#CyberFLASH: First target of Canada’s Anti-Spam Law, fined $1.1 million

image-9Last week, the Canadian Radio-television and Telecommunications Commission (“CRTC” or the “Commission”) issued its first Notice of Violation under Canada’s Anti-Spam Law (“CASL”). Canadian corporate training company compu.finder Inc. (“Compu-Finder”) has received a fine of $1.1 million for allegedly sending email without the recipients’ consent or a properly functioning unsubscribe mechanism.

What is CASL, and why is Canada targeting marketers for unsolicited commercial electronic messaging?

Canada’s Anti-Spam Law

CASL became effective in July of last year. The anti-spam law forbids marketers from sending commercial electronic messages (“CEMs”), installing computer programs and/or collecting email addresses using computer programs without obtaining the express consent of consumers. Additionally, CASL prohibits making false or misleading representations in electronic messages and collecting personal information through unauthorized access.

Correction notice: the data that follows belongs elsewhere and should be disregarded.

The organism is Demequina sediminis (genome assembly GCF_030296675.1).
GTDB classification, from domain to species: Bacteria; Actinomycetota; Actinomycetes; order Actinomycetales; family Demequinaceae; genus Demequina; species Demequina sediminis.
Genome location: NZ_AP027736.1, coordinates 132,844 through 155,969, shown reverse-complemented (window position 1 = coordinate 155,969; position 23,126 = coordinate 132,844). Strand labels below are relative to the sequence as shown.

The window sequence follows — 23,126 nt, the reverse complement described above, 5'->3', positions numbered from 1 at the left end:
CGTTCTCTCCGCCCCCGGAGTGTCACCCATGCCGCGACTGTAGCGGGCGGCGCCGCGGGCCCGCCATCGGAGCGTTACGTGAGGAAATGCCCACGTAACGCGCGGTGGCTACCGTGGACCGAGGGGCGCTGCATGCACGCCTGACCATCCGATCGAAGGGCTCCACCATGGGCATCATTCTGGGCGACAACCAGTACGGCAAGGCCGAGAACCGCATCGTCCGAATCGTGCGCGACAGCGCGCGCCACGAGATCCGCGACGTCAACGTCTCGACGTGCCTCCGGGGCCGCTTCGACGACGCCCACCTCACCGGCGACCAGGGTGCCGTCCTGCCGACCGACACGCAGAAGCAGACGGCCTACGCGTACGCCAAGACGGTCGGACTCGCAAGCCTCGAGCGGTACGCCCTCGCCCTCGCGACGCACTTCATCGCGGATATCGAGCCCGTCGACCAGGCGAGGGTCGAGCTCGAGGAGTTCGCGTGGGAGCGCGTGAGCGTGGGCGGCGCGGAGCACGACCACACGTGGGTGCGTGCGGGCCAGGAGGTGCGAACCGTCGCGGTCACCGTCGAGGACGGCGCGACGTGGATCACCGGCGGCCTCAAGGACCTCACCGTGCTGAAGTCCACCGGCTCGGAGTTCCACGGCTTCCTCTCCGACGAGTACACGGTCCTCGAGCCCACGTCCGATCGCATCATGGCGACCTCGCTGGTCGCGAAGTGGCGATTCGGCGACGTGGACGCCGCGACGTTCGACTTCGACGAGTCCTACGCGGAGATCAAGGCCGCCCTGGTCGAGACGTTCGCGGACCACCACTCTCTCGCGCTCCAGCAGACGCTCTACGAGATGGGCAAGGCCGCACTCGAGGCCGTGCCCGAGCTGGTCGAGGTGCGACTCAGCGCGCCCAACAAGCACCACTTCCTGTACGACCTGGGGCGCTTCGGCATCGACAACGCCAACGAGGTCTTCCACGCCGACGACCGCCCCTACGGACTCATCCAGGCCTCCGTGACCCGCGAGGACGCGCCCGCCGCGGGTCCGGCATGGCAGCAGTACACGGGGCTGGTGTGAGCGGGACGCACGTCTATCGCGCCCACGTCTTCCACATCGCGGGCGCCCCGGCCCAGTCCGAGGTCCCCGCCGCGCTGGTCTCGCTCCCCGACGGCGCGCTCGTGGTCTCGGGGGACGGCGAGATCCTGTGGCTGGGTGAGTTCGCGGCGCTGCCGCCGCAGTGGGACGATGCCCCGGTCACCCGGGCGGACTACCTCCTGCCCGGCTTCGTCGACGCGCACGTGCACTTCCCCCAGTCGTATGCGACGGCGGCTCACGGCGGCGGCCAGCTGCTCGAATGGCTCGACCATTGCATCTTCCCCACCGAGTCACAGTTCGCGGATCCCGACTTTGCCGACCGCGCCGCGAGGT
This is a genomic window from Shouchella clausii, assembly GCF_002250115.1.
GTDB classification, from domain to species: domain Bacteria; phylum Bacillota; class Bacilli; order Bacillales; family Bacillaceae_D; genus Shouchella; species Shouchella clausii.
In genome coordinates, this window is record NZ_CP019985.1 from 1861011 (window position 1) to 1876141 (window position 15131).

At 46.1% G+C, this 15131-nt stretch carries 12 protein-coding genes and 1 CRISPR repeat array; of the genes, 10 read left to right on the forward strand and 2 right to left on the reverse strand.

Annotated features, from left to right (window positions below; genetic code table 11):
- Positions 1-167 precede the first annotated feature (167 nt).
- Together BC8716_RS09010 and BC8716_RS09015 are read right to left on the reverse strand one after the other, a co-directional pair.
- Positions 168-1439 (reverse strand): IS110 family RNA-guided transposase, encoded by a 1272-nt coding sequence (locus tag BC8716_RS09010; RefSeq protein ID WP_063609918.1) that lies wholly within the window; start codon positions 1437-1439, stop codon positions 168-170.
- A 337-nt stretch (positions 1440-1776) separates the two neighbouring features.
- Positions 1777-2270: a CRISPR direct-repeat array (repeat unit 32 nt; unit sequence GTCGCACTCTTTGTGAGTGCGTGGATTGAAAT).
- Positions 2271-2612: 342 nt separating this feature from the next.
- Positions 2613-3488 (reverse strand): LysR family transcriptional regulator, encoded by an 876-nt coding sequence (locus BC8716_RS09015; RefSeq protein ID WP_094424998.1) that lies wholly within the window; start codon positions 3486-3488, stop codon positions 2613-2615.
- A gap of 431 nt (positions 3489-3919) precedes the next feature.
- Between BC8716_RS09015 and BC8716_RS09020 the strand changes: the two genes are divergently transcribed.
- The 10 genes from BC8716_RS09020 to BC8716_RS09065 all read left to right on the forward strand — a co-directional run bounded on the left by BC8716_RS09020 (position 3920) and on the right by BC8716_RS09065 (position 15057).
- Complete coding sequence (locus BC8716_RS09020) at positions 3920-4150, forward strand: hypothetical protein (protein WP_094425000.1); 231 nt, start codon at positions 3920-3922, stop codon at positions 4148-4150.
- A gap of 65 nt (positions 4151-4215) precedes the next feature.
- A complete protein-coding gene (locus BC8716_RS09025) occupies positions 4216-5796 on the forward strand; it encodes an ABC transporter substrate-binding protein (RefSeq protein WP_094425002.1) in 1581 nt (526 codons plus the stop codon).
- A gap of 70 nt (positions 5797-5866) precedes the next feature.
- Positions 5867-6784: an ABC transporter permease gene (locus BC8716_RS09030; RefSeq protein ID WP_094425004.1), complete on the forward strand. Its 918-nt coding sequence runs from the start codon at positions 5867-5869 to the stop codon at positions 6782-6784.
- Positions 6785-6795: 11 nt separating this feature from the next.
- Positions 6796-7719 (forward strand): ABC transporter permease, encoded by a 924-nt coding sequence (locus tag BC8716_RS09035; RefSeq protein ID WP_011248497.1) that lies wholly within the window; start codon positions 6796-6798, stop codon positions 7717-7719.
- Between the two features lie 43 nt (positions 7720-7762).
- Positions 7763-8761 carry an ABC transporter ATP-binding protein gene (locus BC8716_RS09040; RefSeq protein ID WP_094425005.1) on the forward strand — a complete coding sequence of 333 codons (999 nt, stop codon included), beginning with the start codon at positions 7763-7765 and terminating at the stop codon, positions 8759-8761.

The CRTC, Competition Bureau and Office of the Privacy Commissioner are tasked with enforcing and regulating CASL. These agencies launched an online Spam Reporting Centre so that consumers, businesses and other organizations can report marketers’ unlawful conduct. Organizations that violate CASL risk criminal and civil charges, personal liability for officers and directors and fines of up to $1 million for individuals and $10 million for businesses.

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